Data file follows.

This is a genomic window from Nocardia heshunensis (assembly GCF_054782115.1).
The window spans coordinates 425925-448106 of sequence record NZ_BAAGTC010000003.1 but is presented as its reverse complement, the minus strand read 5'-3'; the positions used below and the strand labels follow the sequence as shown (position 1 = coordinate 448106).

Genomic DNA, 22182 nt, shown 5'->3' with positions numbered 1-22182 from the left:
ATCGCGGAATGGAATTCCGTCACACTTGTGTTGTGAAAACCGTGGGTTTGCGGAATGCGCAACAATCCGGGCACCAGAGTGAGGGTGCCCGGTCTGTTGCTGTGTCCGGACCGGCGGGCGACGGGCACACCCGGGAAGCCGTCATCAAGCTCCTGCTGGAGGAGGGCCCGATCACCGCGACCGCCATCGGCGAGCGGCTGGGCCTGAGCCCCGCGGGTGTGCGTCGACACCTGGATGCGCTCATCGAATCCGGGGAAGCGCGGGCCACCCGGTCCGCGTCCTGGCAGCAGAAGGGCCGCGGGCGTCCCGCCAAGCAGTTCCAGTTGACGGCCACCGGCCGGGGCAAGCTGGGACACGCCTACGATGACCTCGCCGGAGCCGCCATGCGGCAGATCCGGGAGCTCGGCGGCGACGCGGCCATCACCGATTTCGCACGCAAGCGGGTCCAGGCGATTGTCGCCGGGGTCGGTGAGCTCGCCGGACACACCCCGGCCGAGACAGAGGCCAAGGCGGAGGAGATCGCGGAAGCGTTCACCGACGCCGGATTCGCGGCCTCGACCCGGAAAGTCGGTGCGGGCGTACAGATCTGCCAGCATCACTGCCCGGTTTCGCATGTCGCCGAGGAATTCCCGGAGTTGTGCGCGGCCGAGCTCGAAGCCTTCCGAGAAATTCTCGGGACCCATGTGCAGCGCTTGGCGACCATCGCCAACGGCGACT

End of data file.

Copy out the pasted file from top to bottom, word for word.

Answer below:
This is a genomic window from Nocardia heshunensis (assembly GCF_054782115.1).
The window spans coordinates 425925-448106 of sequence record NZ_BAAGTC010000003.1 but is presented as its reverse complement, the minus strand read 5'-3'; the positions used below and the strand labels follow the sequence as shown (position 1 = coordinate 448106).

Genomic DNA, 22182 nt, shown 5'->3' with positions numbered 1-22182 from the left:
ATCGCGGAATGGAATTCCGTCACACTTGTGTTGTGAAAACCGTGGGTTTGCGGAATGCGCAACAATCCGGGCACCAGAGTGAGGGTGCCCGGTCTGTTGCTGTGTCCGGACCGGCGGGCGACGGGCACACCCGGGAAGCCGTCATCAAGCTCCTGCTGGAGGAGGGCCCGATCACCGCGACCGCCATCGGCGAGCGGCTGGGCCTGAGCCCCGCGGGTGTGCGTCGACACCTGGATGCGCTCATCGAATCCGGGGAAGCGCGGGCCACCCGGTCCGCGTCCTGGCAGCAGAAGGGCCGCGGGCGTCCCGCCAAGCAGTTCCAGTTGACGGCCACCGGCCGGGGCAAGCTGGGACACGCCTACGATGACCTCGCCGGAGCCGCCATGCGGCAGATCCGGGAGCTCGGCGGCGACGCGGCCATCACCGATTTCGCACGCAAGCGGGTCCAGGCGATTGTCGCCGGGGTCGGTGAGCTCGCCGGACACACCCCGGCCGAGACAGAGGCCAAGGCGGAGGAGATCGCGGAAGCGTTCACCGACGCCGGATTCGCGGCCTCGACCCGGAAAGTCGGTGCGGGCGTACAGATCTGCCAGCATCACTGCCCGGTTTCGCATGTCGCCGAGGAATTCCCGGAGTTGTGCGCGGCCGAGCTCGAAGCCTTCCGAGAAATTCTCGGGACCCATGTGCAGCGCTTGGCGACCATCGCCAACGGCGACT